CIMT2014 – Tumor immunology meeting

av Yumeng Mao, 5–8 maj 2014

CIMT is one of the most prominent networks in the cancer immunology and immunotherapy research field. Their annual meetings are of high scientific merits and attracts talented researchers (more than 900 participants this year) from all around the globe. The annual meeting in 2012 was my first experience to an international congress, which was for sure a thrilling experience and learning process.

Compared to my first trip to CIMT two years ago, I have now had my own research focus, which is targeting immunosuppression mediated by myeloid-derived suppressor cells (MDSCs). Luckily, my abstract was granted for both a poster and an oral presentation in the session of ‘tumor biology and their interactions with immune system’. My abstract evaluated the induction of MDSCs by tumor-derived PGE2 and their interactions with natural killer cells, using patient materials and in vivo model. During the 2.5-hour poster session, I enjoyed engaging discussions in depth with researchers and clinicians who are interested in using MDSCs as a therapeutic target for cancer immunotherapy. My short talk was a memorable experience, where I introduced the development of the hypothesis and my understandings on this topic. It was received well and responded with further discussion both during and after my talk. The most exciting news to share was that my poster, as a representative from Karolinska Institutet in my category, was awarded the best poster prize, one of the 6 awards among more than 300 submitted abstracts!

A series of clinical studies have revealed the great potential of eliciting anti-tumor immunity in cancer therapy. Some of the patients with metastatic diseases have acquired durable regressions and long-lasting immune protection. Due to all these recent achievements, the field of cancer immunology is developing rapidly. However, a major concern in the field is to develop efficient treatment which could eliminate immune suppressive mechanisms in cancer microenvironment.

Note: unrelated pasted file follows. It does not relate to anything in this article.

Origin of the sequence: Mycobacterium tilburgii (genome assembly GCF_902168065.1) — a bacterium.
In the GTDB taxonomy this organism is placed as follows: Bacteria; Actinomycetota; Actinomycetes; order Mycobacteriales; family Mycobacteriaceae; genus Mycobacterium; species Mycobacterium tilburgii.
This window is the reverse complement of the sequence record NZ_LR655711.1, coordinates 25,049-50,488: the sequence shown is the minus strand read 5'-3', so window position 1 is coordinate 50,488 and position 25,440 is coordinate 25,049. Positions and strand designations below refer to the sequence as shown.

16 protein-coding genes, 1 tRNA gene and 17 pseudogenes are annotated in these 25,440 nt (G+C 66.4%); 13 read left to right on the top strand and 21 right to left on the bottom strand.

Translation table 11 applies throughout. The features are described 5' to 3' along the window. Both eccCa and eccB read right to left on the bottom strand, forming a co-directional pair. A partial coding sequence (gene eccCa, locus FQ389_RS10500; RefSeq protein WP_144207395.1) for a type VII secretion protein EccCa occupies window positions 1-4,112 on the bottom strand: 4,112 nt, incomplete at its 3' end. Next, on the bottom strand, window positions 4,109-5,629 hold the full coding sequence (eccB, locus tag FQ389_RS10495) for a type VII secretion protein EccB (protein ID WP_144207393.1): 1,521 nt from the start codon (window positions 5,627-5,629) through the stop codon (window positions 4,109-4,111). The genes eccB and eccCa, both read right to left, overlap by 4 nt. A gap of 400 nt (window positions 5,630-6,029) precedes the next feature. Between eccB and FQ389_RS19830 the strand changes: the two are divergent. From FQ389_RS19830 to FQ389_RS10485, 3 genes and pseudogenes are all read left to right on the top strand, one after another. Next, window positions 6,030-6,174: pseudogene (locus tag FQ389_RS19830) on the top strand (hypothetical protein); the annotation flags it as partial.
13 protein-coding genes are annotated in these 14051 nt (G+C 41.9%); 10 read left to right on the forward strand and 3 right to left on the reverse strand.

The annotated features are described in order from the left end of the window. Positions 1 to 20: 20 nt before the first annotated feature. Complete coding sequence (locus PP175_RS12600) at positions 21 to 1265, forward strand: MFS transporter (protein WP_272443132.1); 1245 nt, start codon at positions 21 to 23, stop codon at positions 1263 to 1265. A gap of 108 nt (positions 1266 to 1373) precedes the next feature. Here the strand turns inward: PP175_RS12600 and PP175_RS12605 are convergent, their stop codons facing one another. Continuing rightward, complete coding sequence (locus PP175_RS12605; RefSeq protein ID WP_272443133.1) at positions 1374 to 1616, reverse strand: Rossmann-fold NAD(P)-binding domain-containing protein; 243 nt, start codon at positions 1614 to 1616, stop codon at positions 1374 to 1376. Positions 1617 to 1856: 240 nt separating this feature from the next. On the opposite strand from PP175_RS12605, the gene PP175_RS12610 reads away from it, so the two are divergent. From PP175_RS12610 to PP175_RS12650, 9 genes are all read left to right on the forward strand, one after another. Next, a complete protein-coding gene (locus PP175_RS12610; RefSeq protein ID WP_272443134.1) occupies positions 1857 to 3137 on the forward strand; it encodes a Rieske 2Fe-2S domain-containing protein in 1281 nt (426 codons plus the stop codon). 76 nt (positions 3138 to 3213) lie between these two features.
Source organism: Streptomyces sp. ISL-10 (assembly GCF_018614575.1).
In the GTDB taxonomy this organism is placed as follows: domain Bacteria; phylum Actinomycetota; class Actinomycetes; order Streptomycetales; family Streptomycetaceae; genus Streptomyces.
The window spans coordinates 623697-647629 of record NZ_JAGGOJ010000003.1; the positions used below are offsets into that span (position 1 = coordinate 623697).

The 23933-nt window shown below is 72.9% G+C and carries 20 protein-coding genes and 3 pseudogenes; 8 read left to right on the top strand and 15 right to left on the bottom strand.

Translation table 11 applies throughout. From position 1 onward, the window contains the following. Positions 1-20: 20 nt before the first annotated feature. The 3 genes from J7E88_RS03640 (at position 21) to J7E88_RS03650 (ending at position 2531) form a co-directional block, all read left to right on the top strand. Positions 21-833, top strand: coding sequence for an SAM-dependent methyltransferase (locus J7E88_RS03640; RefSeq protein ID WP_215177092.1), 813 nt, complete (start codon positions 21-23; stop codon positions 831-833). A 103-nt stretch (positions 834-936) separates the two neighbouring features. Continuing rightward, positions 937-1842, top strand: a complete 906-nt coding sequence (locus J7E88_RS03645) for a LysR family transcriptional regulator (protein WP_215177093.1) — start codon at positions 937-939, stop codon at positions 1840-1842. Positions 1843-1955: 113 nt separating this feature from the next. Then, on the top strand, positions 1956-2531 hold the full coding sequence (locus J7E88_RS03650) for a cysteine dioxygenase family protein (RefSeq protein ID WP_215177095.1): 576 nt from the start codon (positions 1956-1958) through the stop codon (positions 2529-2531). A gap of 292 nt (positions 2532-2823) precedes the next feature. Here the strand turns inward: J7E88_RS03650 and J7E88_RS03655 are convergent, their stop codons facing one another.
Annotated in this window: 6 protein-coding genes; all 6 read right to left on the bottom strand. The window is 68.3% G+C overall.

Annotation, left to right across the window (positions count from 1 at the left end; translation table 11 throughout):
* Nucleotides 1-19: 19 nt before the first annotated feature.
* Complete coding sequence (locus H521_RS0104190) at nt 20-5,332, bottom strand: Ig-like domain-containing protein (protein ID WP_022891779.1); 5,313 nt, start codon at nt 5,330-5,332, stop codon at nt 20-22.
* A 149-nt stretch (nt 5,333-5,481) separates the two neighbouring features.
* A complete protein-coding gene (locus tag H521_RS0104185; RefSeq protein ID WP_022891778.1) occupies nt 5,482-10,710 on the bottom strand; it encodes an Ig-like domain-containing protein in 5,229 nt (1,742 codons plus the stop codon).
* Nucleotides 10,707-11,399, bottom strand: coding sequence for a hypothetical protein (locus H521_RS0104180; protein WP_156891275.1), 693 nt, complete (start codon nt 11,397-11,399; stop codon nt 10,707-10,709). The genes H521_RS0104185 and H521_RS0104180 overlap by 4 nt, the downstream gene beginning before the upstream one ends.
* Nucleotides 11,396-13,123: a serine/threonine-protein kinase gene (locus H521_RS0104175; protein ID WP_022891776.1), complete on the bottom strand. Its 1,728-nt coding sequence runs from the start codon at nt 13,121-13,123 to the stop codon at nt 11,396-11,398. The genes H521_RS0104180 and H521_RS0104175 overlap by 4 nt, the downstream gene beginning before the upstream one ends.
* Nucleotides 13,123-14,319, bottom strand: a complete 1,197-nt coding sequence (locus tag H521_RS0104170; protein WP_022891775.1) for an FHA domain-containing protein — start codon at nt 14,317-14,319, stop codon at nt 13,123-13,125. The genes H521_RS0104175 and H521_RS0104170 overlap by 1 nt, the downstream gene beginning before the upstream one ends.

At CIMT2014, a hot topic that has been discussed repeated is how to explore the immune-modulating potential of the existing pharmacological compounds, in order to boost immune stimulating methods such as checkpoint blockade and adoptive cell therapy.
Using mouse models, Dr. George Coukos have demonstrated aspirin, a well-known anti-inflammatory compound, could enhance T cell infiltration in the tumor tissues, when combined with anti-VEGF antibody therapy. They further showed the effects could be boosted when checkpoint blockade anti-PDL1 antibody is combined. One of the major functions of aspirin is to limit the prostaglandin-E2 production in the tumor. Our own data suggests that tumor-derived PGE2 could drive the induction of MDSCs, therefore, elimination of immune suppression mediated through these mechanisms may have contributed substantially to the combinational effects.
Personalized medicine was another focus of the meeting. The German cancer research society has put great efforts into identifying mutations in cancer cells using whole genome sequencing. They are pioneered in establishing the technical platform and most importantly, to provide the bioinformatics manpower and data management strategy in the topic. With the cost decreasing day by day, applying whole genome sequencing approach to personalized medicine is the goal in the future.

It is of course worth of mentioning the good weather and great German beer and schinitzels. Mainz is a nice city crowded with research institutions and entrepreneurial talents, which for sure will be the driving force of cancer immunotherapy!